After the service, the parishioners gathered in the basement of the church to sing Christmas carols and enjoy all the treats provided by the ladies auxiliary. Oscar read the poem A Visit From St. Nicholas. It was the first time Clovis had ever heard it. She could read a little but not having any books or written words in the mountains, it wasn't easy for her. Nettie told her she would help her with her reading for which Clovis was very grateful.
That night after the town was asleep, someone placed a plate of breakfast cakes by everyone's front door with a note saying Merry Christmas.
Clovis opened the door to the cabin and was surprised to see a plate of cakes right there on the porch. “Jed, how in the world did you bake these cakes without my knowing? They are beautifully decorated. I just can't help myself, I must take a bite.”
Clovis bit into the cake.
“Jed, how did you make these cakes so light and fluffy? They are as soft as an angel's wings. I must know your secret.”
“I have no secret dear. I didn't make the cakes.” Jed looked at her and looked around the area. He couldn't see a soul and didn't find any footprints in the fresh snow that had fallen overnight.
Clovis was surprised when her new friends told her a few days later that plates of the most heavenly cakes had been left at their doorsteps to be enjoyed on Christmas morning. She wondered who could possibly left them there. She thought about it for a few minutes and then decided maybe she would simply believe angels had been responsible.
The Christmas season had come and gone. The children were back in school. It was quiet in the little cabin in the forest. Clovis and Jed were practicing their reading. Helene Merryweather had supplied them with enough library books to keep them busy for a while.
There was a knock on the door. “Cody, come in my boy.”
“Jed, we don't want to disturb you. I was giving the children another ride on the sleigh and they so wanted to stop here and say hello to you and Miss Clovis.”
“You aren't disturbing us in the least. Please, welcome all of you. We are so happy you came to visit us.”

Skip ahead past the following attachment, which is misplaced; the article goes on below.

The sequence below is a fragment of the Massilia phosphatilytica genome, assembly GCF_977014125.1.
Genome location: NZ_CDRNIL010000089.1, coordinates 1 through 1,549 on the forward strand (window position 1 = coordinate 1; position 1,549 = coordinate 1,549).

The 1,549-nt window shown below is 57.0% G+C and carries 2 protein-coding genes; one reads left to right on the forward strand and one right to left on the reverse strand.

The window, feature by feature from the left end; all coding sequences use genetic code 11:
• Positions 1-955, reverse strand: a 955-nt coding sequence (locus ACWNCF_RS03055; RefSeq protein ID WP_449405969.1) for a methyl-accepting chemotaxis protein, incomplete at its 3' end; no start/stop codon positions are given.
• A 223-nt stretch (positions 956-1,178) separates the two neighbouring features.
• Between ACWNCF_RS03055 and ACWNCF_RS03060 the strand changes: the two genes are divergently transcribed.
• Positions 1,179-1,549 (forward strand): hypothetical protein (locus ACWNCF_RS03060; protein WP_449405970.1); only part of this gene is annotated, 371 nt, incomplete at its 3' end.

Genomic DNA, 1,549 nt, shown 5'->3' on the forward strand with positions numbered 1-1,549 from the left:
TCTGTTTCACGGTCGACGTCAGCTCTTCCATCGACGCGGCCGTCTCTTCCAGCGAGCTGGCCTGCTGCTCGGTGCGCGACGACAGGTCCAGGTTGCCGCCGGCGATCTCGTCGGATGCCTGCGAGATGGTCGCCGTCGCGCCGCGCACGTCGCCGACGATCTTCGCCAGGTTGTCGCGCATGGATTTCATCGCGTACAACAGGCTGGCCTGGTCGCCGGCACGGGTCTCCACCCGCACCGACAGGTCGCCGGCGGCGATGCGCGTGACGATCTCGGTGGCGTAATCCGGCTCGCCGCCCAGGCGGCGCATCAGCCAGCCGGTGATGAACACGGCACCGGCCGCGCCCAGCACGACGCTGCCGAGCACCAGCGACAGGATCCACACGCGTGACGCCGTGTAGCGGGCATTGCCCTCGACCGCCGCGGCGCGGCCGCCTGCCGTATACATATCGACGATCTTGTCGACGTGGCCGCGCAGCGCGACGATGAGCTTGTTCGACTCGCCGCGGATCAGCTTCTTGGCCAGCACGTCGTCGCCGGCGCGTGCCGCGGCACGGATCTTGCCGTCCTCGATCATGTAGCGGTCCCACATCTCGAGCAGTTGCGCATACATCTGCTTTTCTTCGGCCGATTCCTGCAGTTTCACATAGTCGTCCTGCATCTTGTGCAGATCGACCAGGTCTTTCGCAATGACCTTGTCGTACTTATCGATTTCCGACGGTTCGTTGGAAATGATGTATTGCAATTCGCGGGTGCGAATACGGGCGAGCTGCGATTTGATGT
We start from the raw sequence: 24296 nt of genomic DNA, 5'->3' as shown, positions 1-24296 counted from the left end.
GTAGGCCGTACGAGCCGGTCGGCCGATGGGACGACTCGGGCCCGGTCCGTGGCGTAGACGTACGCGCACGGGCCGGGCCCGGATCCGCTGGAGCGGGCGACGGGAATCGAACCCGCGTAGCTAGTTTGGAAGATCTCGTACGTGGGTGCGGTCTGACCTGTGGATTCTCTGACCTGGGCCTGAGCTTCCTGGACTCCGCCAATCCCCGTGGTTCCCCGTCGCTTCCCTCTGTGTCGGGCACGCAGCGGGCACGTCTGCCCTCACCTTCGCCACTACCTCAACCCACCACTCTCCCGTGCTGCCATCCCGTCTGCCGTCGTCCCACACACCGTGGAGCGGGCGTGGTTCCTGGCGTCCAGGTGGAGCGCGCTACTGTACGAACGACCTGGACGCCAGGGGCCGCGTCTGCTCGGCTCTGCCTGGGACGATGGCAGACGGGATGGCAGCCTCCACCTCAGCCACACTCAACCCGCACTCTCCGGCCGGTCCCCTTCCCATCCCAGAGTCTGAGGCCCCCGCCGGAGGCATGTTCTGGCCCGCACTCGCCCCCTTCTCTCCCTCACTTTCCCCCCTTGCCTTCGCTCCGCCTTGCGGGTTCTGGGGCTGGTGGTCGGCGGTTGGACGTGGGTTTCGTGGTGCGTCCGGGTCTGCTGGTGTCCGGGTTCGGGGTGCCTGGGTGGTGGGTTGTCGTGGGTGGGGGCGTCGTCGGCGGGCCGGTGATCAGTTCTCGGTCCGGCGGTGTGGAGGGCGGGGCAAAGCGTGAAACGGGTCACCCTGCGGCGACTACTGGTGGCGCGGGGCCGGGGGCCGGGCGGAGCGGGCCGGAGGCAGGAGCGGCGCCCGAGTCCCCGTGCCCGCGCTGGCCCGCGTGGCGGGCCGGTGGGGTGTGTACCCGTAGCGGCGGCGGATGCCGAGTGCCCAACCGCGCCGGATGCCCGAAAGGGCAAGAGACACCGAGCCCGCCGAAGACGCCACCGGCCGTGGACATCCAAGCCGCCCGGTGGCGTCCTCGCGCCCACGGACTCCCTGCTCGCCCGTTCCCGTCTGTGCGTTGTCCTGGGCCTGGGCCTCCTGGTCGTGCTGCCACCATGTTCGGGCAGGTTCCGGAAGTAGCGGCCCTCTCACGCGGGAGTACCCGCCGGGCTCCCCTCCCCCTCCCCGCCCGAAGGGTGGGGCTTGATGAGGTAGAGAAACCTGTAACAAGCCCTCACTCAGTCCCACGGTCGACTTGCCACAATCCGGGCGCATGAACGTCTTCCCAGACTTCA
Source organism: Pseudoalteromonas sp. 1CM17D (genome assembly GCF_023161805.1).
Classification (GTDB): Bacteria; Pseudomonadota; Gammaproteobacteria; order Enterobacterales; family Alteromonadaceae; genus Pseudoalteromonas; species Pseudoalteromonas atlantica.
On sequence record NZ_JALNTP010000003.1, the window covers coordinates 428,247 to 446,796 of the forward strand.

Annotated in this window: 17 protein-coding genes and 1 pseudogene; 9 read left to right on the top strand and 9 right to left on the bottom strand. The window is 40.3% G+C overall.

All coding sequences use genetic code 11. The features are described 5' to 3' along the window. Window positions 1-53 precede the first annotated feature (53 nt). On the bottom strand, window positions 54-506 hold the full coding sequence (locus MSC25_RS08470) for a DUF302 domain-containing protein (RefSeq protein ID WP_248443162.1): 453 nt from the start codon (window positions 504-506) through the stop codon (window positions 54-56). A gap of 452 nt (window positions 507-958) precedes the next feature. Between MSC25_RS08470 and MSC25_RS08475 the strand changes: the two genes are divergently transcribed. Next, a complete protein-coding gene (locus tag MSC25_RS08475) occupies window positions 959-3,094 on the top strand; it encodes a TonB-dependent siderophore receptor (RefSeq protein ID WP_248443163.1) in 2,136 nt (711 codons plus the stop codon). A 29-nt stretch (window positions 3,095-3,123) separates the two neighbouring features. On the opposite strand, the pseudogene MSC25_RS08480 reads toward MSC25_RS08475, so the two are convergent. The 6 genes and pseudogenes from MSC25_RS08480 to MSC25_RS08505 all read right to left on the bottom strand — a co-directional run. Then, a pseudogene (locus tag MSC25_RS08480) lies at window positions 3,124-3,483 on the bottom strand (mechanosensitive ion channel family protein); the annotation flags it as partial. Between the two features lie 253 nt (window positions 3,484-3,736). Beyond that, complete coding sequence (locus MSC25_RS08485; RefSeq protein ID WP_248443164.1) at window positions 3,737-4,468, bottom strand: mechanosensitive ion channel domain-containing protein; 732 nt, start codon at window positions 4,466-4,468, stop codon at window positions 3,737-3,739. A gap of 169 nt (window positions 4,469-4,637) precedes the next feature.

“Mr. Finnegan, we were hoping you would tell us more stories of the bears and mountain lions.”
Clovis laughed, “What bears and mountain lions, Jed?”
“Mr. Finnegan fought off bears and mountain lions when he was just a boy no bigger than a tadpole. That's what he told us,” said Butch.
“I'd love to hear those stories too, Jed. Let me fix some hot chocolate for our guests and you can begin your tales.”
They all sat around the fire while Jed told his stories. The younger children listened intently and imagined themselves on the mountain top where Jed and Clovis grew up. The older children knew Jed was telling tall tales but they enjoyed them just the same.
The years went by. Jed and Clovis never moved out of the little cabin in the forest. Children still came knocking on their door waiting to hear Jed's latest tale. They continued the tradition of delivering Christmas baskets to all the homes in Camden Corners until they were too old to make the trek down the snow packed dirt road to the town. Their baskets didn't appear anymore but a plate of angel soft breakfast cakes was always left at each door on Christmas Eve.
Some folks thought it was the work of Diana Taylor, the owner of the bakery. Others suspected it was Alma Tanner who was known for her baked goods. Still others suspected heavenly angels were creating the treats. Diana and Alma both denied it was them. They admitted, try as they might, they could never find the recipe to make breakfast cakes taste so light. They agreed that the cakes must have come from above. Even if that seemed impossible, Christmas Eve was the time for miracles and the townsfolk liked to think their miracle was delivered right to their front door.